Wednesday, September 19, 2012

Welcome home, Gards. But why am I thinking this is a bad idea?

Brett Gardner - aka, the Yankee Jacoby - could be activated today for the twinbill against the Toronto Not-That-There's-Anything-Wrong-With-Thats.

Gards still cannot hit. Basically, that puts him on an even keel with Nick Swisher after August 1. In fact, with runners on base, I'd take my chances with Gardner bunting over half the "professional" hitters on this team. At least he wouldn't strike out.

Nor should it seem Knicks-like to have a one-dimensional player on the roster. Good grief - with Andruw Jones, Raul Ibanez and Clay Rapada, et al - we already have a team of one-trick ponies.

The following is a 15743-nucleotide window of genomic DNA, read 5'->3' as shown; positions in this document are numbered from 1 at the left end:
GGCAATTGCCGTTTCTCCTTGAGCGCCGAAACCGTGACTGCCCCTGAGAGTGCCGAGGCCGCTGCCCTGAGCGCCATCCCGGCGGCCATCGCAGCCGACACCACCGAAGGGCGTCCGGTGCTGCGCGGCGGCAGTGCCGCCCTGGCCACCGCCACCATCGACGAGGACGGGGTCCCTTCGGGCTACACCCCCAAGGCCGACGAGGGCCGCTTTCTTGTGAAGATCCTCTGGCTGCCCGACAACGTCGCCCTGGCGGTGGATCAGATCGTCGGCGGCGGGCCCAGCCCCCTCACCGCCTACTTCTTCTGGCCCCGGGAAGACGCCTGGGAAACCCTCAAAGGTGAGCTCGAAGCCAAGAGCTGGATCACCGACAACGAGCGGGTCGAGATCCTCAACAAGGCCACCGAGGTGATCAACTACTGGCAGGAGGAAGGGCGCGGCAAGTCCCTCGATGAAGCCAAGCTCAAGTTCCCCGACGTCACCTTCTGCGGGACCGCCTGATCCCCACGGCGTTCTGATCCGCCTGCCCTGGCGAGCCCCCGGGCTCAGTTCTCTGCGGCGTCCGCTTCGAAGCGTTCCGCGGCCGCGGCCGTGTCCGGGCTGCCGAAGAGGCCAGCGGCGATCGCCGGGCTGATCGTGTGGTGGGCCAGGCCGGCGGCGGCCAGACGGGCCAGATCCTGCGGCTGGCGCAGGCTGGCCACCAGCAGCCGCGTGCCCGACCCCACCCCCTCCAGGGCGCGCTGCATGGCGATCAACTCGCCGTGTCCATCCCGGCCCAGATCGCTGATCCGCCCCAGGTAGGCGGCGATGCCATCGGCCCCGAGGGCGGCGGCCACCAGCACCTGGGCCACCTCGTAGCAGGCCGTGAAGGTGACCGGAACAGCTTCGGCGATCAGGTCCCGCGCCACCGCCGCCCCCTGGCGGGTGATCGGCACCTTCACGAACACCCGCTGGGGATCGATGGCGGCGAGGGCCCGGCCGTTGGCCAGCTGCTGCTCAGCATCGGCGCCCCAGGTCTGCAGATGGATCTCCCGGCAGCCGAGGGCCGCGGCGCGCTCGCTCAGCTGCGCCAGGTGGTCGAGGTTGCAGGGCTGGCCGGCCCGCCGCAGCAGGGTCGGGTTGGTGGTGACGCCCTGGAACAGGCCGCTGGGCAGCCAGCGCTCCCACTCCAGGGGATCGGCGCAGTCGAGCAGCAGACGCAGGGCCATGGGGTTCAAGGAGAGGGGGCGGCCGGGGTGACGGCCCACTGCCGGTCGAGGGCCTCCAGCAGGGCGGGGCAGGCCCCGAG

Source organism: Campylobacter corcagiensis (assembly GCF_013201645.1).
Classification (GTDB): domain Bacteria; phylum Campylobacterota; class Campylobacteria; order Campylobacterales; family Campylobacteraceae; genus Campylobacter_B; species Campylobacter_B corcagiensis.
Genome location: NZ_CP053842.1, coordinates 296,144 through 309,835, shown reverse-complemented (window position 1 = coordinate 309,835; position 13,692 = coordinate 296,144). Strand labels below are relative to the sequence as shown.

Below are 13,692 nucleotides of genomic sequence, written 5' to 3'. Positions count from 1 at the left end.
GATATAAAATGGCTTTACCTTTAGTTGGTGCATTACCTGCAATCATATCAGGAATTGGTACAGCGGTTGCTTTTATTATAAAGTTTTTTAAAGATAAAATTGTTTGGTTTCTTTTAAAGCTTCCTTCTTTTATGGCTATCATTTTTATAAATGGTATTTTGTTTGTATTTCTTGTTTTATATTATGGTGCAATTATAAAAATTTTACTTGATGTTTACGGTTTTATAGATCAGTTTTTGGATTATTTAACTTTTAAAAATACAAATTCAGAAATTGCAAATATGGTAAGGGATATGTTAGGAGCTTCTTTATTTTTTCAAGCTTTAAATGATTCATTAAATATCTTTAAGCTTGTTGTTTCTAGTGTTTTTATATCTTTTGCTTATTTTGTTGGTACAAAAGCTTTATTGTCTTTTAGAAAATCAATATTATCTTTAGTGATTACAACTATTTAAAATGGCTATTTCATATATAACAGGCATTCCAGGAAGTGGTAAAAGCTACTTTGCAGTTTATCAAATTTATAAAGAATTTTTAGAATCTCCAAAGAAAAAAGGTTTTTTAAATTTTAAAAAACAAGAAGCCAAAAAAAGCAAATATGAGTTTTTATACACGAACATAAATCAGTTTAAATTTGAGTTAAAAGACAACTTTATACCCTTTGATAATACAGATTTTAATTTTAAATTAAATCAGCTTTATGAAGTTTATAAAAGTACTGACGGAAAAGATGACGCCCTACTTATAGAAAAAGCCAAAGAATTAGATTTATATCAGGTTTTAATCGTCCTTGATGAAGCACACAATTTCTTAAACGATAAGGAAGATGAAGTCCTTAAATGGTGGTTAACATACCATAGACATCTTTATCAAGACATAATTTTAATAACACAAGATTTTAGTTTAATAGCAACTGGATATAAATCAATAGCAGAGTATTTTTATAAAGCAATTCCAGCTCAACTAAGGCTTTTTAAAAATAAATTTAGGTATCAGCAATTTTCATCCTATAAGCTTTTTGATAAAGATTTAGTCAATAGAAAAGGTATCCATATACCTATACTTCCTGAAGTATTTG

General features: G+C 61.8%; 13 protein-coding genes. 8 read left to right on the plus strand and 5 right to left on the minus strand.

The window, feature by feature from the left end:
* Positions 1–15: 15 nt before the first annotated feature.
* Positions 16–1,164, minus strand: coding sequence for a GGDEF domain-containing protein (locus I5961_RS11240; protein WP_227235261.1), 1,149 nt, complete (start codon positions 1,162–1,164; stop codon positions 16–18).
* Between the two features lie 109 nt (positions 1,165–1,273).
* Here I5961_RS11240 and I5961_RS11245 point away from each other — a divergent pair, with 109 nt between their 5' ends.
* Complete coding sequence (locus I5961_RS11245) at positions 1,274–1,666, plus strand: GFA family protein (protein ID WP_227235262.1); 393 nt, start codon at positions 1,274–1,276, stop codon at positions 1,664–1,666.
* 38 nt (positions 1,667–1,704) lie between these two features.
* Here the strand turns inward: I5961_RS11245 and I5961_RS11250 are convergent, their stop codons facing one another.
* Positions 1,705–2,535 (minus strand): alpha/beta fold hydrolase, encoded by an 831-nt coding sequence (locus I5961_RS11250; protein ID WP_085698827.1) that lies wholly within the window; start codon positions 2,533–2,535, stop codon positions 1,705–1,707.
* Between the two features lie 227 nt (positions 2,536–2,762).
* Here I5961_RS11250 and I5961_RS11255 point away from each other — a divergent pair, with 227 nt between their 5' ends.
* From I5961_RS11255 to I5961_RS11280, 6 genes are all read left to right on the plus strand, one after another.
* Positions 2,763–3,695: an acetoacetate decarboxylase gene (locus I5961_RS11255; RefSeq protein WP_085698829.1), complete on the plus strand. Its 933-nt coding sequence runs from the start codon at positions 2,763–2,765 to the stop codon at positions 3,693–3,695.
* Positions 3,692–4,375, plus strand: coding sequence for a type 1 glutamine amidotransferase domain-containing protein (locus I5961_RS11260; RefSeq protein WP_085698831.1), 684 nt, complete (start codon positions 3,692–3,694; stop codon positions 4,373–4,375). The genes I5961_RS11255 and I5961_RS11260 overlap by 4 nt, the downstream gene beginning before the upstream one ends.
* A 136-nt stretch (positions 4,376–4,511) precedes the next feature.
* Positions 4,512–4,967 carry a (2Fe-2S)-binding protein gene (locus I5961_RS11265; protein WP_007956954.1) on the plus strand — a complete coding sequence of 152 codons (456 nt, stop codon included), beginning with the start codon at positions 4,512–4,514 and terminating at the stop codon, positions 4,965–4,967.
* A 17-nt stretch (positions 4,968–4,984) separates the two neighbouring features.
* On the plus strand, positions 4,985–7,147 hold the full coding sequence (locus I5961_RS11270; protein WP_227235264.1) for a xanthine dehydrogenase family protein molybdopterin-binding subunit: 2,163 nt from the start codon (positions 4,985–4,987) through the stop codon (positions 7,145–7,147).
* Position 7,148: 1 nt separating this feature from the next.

Still, I dunno about this. Gards played nine games this year, not counting botched rehab assignments in farm league swamplands more akin to Sookie Stackhouse than MLB. He kept hurting himself. If there's one thing we've seen about Gardner, it's that he relentlessly runs into walls. He's like a retriever who chases cars. He always pushes the envelope. If he pinch runs, he's going. And over the last two years, he's started slowly on the basepaths.

Last year, in the beginning of the season, he had a miserable record for stealing bases. He turned it around at the end. But right now, which is it for Gards? -- the beginning of his season, or the end?

Don't get me wrong. When the rosters expand, a manager can mix and match. Good grief, we have Melky Mesa sitting on the bench, presumably for blowouts or 26-inning ties. Also, Gardner is a positive influence. No slacker. I just worry that this is a bad time to be shaking off rust. And I  don't see Gards coming into a game to just stand there and look quick.

They'll know he's running. That will only provoke him further. He's been gone a long long time. This isn't rehab. It's crunch time.